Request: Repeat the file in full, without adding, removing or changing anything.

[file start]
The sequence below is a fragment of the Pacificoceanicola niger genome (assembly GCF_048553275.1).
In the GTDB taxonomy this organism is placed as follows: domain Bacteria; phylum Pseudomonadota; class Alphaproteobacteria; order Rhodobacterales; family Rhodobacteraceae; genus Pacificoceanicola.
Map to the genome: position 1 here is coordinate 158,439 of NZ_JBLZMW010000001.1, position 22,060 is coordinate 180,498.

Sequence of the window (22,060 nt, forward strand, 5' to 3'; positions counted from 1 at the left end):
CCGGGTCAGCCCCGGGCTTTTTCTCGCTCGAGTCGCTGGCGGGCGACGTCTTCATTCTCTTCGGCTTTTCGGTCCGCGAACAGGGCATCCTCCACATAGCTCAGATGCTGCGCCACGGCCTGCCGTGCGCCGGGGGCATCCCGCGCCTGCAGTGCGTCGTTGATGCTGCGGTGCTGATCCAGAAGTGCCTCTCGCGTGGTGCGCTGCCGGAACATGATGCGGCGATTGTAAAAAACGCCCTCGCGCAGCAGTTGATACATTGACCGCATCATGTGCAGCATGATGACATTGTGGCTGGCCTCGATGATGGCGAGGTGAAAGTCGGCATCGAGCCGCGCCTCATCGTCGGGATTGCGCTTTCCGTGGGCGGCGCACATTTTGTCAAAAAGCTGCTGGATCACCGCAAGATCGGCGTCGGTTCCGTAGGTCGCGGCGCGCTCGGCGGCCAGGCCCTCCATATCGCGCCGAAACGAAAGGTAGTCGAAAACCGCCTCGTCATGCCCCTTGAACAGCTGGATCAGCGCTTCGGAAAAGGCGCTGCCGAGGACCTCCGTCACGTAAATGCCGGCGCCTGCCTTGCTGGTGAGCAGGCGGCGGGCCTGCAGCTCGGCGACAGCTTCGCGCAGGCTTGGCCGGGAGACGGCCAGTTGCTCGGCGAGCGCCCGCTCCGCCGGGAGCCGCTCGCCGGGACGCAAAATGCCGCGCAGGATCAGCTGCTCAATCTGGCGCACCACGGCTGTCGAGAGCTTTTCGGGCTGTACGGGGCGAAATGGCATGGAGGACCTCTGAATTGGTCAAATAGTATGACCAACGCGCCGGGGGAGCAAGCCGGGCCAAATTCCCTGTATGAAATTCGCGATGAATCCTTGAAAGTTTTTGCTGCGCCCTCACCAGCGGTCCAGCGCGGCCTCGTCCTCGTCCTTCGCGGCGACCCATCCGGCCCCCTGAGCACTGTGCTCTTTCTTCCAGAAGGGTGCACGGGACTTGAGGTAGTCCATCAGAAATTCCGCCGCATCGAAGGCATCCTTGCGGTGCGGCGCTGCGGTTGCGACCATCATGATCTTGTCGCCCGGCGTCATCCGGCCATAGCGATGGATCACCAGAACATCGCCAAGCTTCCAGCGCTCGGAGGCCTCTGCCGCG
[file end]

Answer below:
The sequence below is a fragment of the Pacificoceanicola niger genome (assembly GCF_048553275.1).
In the GTDB taxonomy this organism is placed as follows: domain Bacteria; phylum Pseudomonadota; class Alphaproteobacteria; order Rhodobacterales; family Rhodobacteraceae; genus Pacificoceanicola.
Map to the genome: position 1 here is coordinate 158,439 of NZ_JBLZMW010000001.1, position 22,060 is coordinate 180,498.

Sequence of the window (22,060 nt, forward strand, 5' to 3'; positions counted from 1 at the left end):
CCGGGTCAGCCCCGGGCTTTTTCTCGCTCGAGTCGCTGGCGGGCGACGTCTTCATTCTCTTCGGCTTTTCGGTCCGCGAACAGGGCATCCTCCACATAGCTCAGATGCTGCGCCACGGCCTGCCGTGCGCCGGGGGCATCCCGCGCCTGCAGTGCGTCGTTGATGCTGCGGTGCTGATCCAGAAGTGCCTCTCGCGTGGTGCGCTGCCGGAACATGATGCGGCGATTGTAAAAAACGCCCTCGCGCAGCAGTTGATACATTGACCGCATCATGTGCAGCATGATGACATTGTGGCTGGCCTCGATGATGGCGAGGTGAAAGTCGGCATCGAGCCGCGCCTCATCGTCGGGATTGCGCTTTCCGTGGGCGGCGCACATTTTGTCAAAAAGCTGCTGGATCACCGCAAGATCGGCGTCGGTTCCGTAGGTCGCGGCGCGCTCGGCGGCCAGGCCCTCCATATCGCGCCGAAACGAAAGGTAGTCGAAAACCGCCTCGTCATGCCCCTTGAACAGCTGGATCAGCGCTTCGGAAAAGGCGCTGCCGAGGACCTCCGTCACGTAAATGCCGGCGCCTGCCTTGCTGGTGAGCAGGCGGCGGGCCTGCAGCTCGGCGACAGCTTCGCGCAGGCTTGGCCGGGAGACGGCCAGTTGCTCGGCGAGCGCCCGCTCCGCCGGGAGCCGCTCGCCGGGACGCAAAATGCCGCGCAGGATCAGCTGCTCAATCTGGCGCACCACGGCTGTCGAGAGCTTTTCGGGCTGTACGGGGCGAAATGGCATGGAGGACCTCTGAATTGGTCAAATAGTATGACCAACGCGCCGGGGGAGCAAGCCGGGCCAAATTCCCTGTATGAAATTCGCGATGAATCCTTGAAAGTTTTTGCTGCGCCCTCACCAGCGGTCCAGCGCGGCCTCGTCCTCGTCCTTCGCGGCGACCCATCCGGCCCCCTGAGCACTGTGCTCTTTCTTCCAGAAGGGTGCACGGGACTTGAGGTAGTCCATCAGAAATTCCGCCGCATCGAAGGCATCCTTGCGGTGCGGCGCTGCGGTTGCGACCATCATGATCTTGTCGCCCGGCGTCATCCGGCCATAGCGATGGATCACCAGAACATCGCCAAGCTTCCAGCGCTCGGAGGCCTCTGCCGCG